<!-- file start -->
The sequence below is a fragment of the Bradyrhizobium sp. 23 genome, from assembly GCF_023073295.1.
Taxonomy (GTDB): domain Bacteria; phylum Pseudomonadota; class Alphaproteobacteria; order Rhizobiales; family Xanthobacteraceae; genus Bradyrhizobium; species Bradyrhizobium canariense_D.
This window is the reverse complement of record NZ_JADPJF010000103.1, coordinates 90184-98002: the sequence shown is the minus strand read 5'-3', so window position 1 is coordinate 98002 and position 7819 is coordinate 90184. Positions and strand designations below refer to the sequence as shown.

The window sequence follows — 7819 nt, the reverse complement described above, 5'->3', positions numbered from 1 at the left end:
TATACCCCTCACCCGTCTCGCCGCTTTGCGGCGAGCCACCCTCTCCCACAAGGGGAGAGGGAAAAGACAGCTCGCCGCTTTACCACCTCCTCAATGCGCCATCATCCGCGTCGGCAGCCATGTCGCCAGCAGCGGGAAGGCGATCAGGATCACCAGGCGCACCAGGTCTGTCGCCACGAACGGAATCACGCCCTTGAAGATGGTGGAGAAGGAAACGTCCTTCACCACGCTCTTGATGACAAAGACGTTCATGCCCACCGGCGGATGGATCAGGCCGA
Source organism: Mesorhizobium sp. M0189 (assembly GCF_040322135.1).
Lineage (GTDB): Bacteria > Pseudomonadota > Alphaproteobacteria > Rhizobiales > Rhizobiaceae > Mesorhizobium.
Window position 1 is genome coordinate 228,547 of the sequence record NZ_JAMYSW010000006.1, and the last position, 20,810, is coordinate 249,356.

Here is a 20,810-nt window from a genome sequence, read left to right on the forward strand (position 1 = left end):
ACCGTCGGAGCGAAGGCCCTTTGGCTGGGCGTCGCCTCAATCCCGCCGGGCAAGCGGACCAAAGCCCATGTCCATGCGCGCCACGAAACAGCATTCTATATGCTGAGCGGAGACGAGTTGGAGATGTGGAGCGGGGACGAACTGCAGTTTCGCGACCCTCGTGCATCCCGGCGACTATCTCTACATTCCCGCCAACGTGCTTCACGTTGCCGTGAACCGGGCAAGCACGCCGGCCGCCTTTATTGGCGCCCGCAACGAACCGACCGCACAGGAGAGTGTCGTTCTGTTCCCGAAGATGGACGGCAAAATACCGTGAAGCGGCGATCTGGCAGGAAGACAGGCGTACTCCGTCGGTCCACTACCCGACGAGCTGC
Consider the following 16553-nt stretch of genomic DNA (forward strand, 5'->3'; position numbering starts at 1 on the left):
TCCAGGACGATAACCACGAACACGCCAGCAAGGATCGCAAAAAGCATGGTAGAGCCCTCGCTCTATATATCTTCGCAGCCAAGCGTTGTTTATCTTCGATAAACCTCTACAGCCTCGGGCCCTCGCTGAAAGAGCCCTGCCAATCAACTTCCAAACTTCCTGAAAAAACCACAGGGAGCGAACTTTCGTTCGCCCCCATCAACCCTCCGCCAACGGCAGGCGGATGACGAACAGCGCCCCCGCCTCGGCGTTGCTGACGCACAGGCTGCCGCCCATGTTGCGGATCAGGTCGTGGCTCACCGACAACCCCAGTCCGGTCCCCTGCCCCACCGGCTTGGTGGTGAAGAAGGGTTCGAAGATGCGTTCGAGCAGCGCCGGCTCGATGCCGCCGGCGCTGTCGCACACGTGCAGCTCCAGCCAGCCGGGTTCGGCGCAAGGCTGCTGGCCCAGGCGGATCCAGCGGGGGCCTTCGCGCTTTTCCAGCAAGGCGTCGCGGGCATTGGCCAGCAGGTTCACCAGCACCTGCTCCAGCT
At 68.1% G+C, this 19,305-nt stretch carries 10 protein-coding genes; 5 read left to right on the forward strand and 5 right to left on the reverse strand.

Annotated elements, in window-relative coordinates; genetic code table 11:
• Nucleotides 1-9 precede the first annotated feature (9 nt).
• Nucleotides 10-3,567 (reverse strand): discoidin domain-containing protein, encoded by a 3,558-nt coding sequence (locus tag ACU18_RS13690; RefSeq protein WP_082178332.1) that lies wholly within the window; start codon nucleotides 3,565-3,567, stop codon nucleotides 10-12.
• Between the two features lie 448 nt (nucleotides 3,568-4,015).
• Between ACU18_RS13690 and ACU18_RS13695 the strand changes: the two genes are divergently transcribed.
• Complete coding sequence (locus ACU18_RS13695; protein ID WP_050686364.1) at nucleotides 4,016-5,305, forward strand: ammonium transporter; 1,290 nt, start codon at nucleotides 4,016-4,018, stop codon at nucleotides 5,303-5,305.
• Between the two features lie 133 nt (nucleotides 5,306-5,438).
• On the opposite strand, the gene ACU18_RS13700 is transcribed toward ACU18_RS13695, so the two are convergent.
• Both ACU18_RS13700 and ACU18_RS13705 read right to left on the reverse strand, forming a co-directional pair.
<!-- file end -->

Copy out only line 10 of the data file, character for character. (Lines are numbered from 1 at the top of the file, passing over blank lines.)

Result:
ACCGTCGGAGCGAAGGCCCTTTGGCTGGGCGTCGCCTCAATCCCGCCGGGCAAGCGGACCAAAGCCCATGTCCATGCGCGCCACGAAACAGCATTCTATATGCTGAGCGGAGACGAGTTGGAGATGTGGAGCGGGGACGAACTGCAGTTTCGCGACCCTCGTGCATCCCGGCGACTATCTCTACATTCCCGCCAACGTGCTTCACGTTGCCGTGAACCGGGCAAGCACGCCGGCCGCCTTTATTGGCGCCCGCAACGAACCGACCGCACAGGAGAGTGTCGTTCTGTTCCCGAAGATGGACGGCAAAATACCGTGAAGCGGCGATCTGGCAGGAAGACAGGCGTACTCCGTCGGTCCACTACCCGACGAGCTGC